Acceleration

Acceleration
the change in velocity per unit of time; it is a vector quantity and must have a direction; symbol is a; SI unit is m/s/s or m/s2.

Since velocity is a vector quantity involving speed and direction, acceleration occurs when the speed of an object changes, and/or the direction of the object changes.

The definition of acceleration can be expressed mathematically as,

where vf is the final velocity and vi is the initial velocity. The change in time is usually expressed as simply t because you assume that the initial time was zero.

Instantaneous acceleration
the acceleration at that instant in time
Uniform acceleration
constant, unchanging acceleration; when an object is uniformly accelerated, the speed of the entire time interval that the acceleration occurred over can be represented by the average velocity of that time interval.
Variable acceleration
nonuniform acceleration. For our purposes, we assume that acceleration is uniform.
Positive acceleration
velocity of object increases
Negative acceleration (or deceleration)
velocity of object decreases
Average acceleration
the change in velocity divided by the time taken to make this change
Acceleration due to gravity (or g)
equal to –9.80 m/s2.

The acceleration due to gravity is a constant rate of acceleration. It is negative because its direction is negative (it always acts down, or toward the center of the earth). The acceleration due to gravity is independent of the mass of the object. In a vacuum, all objects, regardless of mass, accelerate at the same rate. The magnitude of the acceleration due to gravity is dependent upon the distance of the object from the center of the earth. Galileo postulated that all objects would fall with the same constant acceleration in the absence of air or other resistance.

The velocity and acceleration of an object are not necessarily in the same direction. When a ball is thrown upward, its velocity is positive (upward), but its acceleration is downward (negative). At its highest point, a ball thrown upward has a velocity of zero. Its acceleration is still -9.8 m/s2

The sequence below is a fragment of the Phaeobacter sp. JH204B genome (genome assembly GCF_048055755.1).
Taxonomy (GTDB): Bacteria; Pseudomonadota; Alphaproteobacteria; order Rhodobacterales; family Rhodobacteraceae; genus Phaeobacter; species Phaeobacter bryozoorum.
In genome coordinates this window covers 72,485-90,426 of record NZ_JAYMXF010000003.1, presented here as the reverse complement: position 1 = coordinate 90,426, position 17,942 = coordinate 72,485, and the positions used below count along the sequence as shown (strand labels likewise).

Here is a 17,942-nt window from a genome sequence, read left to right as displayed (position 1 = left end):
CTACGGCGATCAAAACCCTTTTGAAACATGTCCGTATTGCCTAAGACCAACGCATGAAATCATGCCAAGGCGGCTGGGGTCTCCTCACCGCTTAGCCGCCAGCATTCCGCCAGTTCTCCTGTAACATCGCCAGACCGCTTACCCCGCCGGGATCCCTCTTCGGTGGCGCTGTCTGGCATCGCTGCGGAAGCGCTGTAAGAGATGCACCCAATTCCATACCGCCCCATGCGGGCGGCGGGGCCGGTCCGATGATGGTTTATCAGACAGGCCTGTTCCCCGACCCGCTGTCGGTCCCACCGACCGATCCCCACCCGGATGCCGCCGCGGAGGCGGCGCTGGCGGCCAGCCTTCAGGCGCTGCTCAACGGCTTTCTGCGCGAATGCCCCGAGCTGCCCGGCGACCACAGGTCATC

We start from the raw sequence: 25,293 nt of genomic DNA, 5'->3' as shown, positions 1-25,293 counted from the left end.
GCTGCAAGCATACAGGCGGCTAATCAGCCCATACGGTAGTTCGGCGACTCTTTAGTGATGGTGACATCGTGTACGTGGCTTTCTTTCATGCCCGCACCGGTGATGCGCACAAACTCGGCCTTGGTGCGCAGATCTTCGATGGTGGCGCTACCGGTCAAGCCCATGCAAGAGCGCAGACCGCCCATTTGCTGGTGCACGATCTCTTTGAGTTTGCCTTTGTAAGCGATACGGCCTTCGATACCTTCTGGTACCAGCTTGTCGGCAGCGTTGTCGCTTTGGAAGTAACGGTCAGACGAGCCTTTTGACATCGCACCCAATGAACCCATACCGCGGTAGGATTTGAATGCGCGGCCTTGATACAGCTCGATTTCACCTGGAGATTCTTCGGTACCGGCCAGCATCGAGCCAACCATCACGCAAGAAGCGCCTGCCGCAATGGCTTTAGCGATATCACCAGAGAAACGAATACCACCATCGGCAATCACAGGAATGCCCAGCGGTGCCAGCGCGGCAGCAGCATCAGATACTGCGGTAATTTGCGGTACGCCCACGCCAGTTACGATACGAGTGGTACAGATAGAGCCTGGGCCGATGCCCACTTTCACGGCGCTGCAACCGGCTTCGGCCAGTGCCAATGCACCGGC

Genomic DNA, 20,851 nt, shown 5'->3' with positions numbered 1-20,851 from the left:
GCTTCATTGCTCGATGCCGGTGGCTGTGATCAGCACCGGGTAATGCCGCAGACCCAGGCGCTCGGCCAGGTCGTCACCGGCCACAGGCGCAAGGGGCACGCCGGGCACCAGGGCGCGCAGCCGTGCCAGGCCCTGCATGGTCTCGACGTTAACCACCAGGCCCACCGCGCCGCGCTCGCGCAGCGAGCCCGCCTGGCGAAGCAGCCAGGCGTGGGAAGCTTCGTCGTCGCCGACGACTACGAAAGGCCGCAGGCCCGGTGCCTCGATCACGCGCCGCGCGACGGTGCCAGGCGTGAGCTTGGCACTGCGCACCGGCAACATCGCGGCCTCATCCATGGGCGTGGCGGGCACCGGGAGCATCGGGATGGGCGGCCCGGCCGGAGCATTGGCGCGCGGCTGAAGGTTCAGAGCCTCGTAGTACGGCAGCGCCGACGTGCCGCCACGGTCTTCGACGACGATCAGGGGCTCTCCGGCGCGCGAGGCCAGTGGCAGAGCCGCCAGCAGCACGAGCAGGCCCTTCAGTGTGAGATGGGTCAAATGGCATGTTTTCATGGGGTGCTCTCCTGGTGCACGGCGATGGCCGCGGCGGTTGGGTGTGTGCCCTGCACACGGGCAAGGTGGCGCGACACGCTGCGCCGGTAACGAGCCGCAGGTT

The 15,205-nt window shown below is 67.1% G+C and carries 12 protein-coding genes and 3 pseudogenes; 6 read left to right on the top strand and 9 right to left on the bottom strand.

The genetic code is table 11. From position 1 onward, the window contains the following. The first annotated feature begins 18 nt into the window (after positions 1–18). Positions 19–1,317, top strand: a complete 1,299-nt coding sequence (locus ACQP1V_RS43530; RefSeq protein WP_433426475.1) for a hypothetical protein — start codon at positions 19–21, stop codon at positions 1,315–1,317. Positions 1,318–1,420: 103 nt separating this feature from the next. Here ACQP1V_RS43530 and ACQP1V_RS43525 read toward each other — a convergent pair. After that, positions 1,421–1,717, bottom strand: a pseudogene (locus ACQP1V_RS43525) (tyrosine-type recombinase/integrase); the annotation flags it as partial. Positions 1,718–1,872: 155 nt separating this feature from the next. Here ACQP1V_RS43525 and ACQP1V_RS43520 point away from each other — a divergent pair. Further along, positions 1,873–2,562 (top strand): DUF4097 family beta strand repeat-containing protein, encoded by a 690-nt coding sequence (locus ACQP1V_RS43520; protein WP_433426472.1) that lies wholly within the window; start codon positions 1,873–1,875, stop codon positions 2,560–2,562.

Terminal velocity
the constant velocity reached by a freely-falling object due to air resistance; even though the object is still accelerating, its velocity never changes.

In physics, the relationship between variables is examined graphically. If you wanted to experimentally determine the acceleration of an object, you would collect distance and time data. If for each time interval, the distance that the object travels is changing, the object is accelerating. From this data, you would determine the instantaneous velocity of the object at each instant of time. Since your velocity depends upon the elapsed time, velocity (dependent variable) is graphed on the y-axis and time (dependent variable) is graphed on the x-axis. The slope of the line gives the acceleration of the object.

On a velocity vs time graph, a line of constant slope indicates that the object has uniform (constant) acceleration. A horizontal line (a slope of zero) indicates that the object has zero acceleration and is moving at constant velocity. On a graph, if a line has positive slope, we say that the object has positive acceleration; if the line has negative slope, we say that the line has negative acceleration.

On a v vs t graph, you can mathematically write the equation for the motion of the object knowing the slope and the y-intercept. Remember, the equation of a line is y = mx + b, where m is the slope and b is the y-intercept.

The total displacement between any two times on a velicty vs time graph is equal to the area under the curve between the two times.

Acceleration formulas:
vf = vi + a t
d = vit + ½ a t2
vf2= vi2 + 2 a d